London’s transport commissioner, Andy Byford, is to step down at the end of October.
Byford has been in charge of Transport for London for just over two years. He was appointed in June 2020.
He recently secured a funding deal for TfL until 2024. It had previously been surviving on a series of short-term financial arrangements - some only a few days at a time - as revenues fell during the pandemic.
Byford, who was previously the head of the New York Subway, said it was the right time to resume life in the United States. TfL said he was “closing out a 33-year public service career”.
After announcing his resignation, the 57-year-old told the BBC that he still had “five weeks to go” and wanted to ensure the new Bond Street station opened on the Elizabeth line, saying: “You should aim to leave an organisation in a better state than you found it.”.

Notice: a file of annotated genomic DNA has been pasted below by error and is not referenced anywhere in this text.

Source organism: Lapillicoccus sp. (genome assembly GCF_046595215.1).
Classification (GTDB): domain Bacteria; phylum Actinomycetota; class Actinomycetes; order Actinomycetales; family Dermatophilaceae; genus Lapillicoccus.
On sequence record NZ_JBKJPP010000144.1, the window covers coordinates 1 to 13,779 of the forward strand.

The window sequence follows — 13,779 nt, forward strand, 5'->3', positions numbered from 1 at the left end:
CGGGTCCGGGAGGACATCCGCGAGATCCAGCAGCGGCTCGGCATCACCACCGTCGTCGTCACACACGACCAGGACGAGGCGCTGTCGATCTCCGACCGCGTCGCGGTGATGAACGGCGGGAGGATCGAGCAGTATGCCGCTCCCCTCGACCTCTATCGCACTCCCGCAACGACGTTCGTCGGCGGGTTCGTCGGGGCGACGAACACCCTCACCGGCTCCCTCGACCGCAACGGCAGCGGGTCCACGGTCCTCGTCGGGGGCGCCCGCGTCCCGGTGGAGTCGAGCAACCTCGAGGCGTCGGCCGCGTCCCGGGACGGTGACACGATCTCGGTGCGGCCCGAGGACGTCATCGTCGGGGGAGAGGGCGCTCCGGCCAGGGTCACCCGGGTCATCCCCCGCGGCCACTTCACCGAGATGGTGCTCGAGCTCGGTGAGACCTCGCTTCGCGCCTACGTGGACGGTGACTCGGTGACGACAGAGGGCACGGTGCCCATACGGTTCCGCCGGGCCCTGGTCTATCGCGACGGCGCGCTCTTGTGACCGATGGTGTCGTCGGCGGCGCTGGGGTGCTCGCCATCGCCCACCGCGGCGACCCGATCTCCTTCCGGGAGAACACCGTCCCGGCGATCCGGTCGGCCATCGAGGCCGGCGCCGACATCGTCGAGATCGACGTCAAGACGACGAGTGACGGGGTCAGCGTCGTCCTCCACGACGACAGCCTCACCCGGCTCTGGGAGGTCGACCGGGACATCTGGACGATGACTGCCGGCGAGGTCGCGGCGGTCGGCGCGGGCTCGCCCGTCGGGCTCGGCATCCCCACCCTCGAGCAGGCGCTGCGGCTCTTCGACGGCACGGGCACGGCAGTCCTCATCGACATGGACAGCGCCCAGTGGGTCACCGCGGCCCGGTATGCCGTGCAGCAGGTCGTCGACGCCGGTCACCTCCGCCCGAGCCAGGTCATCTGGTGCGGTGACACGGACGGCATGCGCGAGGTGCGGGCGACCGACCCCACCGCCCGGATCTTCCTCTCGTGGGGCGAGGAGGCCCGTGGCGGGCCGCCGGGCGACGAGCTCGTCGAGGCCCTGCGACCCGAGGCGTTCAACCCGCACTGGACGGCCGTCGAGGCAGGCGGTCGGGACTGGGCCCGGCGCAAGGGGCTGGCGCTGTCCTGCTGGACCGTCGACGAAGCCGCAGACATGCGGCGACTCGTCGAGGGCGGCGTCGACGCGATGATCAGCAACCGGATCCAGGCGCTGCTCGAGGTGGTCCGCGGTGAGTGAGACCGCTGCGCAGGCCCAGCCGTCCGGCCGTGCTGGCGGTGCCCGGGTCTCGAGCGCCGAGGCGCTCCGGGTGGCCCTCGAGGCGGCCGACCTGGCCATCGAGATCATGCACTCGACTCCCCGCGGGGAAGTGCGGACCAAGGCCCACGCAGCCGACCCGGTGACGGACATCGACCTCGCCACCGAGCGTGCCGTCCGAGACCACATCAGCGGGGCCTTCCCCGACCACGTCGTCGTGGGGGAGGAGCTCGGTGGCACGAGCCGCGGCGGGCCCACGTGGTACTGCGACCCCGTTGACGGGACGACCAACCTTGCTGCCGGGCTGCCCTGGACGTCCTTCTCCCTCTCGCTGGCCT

TSSA General Secretary Manuel Cortes said: “We are sorry to see Andy go. We may not always have seen eye to eye, but his commitment to public service has been great.
“We really hope that Andy’s departure doesn’t signal further cuts to Transport for London. The next commissioner needs to build on his relationship with TfL’s trade unions and the workforce, ensuring good industrial relations are at the heart of running our capital’s transport services.”
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